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British job market bleak for fresh graduates

An estimated 500,000 British graduates are about to join the queue for jobs this year, but the market has become tougher with employers raising the bar for minimum education qualifications.

world Updated: Jul 06, 2010 12:26 IST

An estimated 500,000 British graduates are about to join the queue for jobs this year, but the market has become tougher with employers raising the bar for minimum education qualifications.

Most employers in Britain will not be recruiting graduates with lower than a 2:1 pass degree, equivalent to a second class honours degree with 60 per cent marks or above.

Latest research by the Association of Graduate Recruiters (AGR) reveals that eight out of 10 British employers have slapped a ban on recruiting anyone without a 2:1 degree because of the current job squeeze.

The research, based on a survey of the job market for 2010, shows that at present there are 69 candidates on an average for each job. The survey, which took in 199 of the country's largest graduate recruiters, said that they were offering 17,920 graduate jobs this year, 6.9 percent fewer than last year.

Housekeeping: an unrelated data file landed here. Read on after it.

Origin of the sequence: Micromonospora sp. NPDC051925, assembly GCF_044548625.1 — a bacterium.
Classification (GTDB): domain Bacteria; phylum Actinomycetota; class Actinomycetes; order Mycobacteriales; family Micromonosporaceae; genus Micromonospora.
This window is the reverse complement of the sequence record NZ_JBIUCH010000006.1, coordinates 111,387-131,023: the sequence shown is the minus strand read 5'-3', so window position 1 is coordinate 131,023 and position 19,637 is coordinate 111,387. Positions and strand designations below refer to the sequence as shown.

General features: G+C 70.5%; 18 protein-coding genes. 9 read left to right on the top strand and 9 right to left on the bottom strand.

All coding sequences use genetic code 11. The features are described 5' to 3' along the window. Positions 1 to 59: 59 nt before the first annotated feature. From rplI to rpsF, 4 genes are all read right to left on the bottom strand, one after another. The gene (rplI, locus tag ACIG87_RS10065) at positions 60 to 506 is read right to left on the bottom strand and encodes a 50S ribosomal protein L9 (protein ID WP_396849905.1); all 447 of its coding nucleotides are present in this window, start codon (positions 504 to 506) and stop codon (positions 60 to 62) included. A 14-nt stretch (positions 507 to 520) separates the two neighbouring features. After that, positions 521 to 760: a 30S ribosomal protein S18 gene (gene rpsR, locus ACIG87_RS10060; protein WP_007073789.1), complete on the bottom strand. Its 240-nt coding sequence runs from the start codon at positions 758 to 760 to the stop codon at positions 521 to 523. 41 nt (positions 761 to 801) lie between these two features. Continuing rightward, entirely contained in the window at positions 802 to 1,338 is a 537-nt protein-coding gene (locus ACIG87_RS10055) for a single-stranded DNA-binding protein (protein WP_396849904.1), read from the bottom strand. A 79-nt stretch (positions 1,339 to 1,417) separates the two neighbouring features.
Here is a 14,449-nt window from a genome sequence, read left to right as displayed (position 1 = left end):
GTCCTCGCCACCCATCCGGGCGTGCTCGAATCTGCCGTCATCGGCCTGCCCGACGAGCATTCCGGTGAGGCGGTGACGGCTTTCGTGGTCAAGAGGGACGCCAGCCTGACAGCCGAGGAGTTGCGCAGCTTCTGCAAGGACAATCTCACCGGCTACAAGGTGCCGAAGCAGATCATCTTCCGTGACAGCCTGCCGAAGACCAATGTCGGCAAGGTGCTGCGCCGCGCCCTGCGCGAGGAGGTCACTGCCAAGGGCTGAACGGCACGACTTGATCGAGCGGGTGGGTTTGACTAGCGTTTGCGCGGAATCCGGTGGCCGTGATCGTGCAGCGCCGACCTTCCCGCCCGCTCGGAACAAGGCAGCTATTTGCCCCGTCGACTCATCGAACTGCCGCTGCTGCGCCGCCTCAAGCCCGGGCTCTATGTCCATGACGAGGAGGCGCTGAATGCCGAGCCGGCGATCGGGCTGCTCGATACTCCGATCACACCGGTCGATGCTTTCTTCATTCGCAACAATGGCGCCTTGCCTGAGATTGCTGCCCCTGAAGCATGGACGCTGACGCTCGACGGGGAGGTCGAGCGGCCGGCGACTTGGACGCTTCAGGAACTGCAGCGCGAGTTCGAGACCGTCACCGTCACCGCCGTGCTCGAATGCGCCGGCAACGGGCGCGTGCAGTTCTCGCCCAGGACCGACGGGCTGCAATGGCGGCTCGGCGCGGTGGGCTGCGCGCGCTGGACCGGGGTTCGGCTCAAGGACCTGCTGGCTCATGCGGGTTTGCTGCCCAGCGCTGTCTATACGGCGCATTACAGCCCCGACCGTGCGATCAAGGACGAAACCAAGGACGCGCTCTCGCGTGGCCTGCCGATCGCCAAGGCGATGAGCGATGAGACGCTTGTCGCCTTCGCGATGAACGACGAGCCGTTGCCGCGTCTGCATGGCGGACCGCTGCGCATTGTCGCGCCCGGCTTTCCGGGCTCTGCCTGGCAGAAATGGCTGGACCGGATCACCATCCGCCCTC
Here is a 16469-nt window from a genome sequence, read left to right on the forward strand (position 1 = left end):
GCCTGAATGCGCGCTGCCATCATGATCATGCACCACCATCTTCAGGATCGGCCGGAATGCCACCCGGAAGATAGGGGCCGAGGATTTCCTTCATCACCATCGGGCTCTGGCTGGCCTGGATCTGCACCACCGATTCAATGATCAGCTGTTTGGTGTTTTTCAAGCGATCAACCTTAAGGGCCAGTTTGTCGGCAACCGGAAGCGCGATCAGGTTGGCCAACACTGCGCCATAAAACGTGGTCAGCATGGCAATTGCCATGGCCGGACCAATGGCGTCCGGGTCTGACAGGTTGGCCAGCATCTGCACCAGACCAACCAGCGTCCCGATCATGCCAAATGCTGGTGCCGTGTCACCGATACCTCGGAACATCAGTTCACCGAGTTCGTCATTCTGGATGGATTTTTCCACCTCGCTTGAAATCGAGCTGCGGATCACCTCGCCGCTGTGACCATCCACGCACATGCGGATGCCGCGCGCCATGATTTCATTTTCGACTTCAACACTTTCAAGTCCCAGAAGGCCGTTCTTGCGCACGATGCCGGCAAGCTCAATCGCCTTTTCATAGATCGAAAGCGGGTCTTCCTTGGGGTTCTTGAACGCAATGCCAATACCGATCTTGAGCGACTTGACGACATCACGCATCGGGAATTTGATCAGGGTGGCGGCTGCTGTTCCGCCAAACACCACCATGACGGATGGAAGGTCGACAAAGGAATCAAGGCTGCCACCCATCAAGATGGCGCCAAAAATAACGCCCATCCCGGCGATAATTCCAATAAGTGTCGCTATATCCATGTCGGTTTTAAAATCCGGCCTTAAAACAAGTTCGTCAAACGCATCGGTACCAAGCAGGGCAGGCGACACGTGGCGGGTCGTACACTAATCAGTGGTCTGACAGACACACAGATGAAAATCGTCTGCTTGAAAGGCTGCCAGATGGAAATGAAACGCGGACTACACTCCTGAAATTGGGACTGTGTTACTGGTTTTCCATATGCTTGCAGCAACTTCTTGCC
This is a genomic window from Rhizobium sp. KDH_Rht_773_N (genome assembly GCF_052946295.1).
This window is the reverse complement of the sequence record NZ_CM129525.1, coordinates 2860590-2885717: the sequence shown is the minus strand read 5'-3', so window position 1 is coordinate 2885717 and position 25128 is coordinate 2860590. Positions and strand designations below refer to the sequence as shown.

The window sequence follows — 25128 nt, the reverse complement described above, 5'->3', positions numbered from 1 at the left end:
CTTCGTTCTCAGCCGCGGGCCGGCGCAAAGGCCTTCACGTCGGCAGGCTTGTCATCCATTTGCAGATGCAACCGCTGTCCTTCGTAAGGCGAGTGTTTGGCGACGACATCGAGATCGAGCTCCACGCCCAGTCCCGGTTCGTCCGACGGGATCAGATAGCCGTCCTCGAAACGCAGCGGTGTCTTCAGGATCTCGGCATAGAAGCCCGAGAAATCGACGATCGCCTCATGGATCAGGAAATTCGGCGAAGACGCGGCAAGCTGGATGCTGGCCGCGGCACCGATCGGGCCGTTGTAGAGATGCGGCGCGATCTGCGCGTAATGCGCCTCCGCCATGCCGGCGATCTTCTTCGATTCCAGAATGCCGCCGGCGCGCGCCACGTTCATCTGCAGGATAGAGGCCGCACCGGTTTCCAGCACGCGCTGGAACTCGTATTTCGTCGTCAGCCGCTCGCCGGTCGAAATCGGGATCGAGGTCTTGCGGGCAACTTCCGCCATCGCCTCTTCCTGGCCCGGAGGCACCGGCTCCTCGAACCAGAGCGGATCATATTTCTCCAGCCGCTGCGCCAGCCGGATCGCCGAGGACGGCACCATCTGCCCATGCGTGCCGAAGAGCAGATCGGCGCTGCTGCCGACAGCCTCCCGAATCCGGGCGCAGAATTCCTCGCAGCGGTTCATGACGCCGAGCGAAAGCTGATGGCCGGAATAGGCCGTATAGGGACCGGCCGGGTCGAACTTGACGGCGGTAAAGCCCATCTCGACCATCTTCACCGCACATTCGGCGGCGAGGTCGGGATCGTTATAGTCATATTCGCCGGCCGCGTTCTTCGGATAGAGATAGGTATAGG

This year, 686,600 graduates have applied for jobs. They include 420,000 from the class of 2010. The remaining are those left unemployed from the class of 2009 and another 40,000 who failed to find jobs for two years in a row, the survey says.

The AGR report expects the job market to plummet further.

The sectors facing the biggest drop in vacancies include fast-moving consumer goods -- supermarket and consumer electronic goods -- (down 45.4 per cent), IT and retail (both down 31.4 per cent). However, sectors seeing a rise in vacancies include banking and financial services (up 72 per cent after a massive collapse last year) and insurance (up 53.3 per cent).

Chief executive of AGR Carl Gilleard said on the company website: "Recruiters are under intense pressure this year dealing with a huge number of applications from graduates for a diminishing pool of jobs."

On the issue of the raised bar on educational qualifications, he said: "We are encouraging our members to look beyond the degree classification when narrowing down the field of candidates to manageable proportions."

Universities minister David Willetts posted his reaction to the AGR survey on a government news website, News Distribution Service: "The job market remains challenging for new graduates, as it does for others. But a degree is still a good investment in the long term, and graduates have a key role to play in helping Britain out of the recession."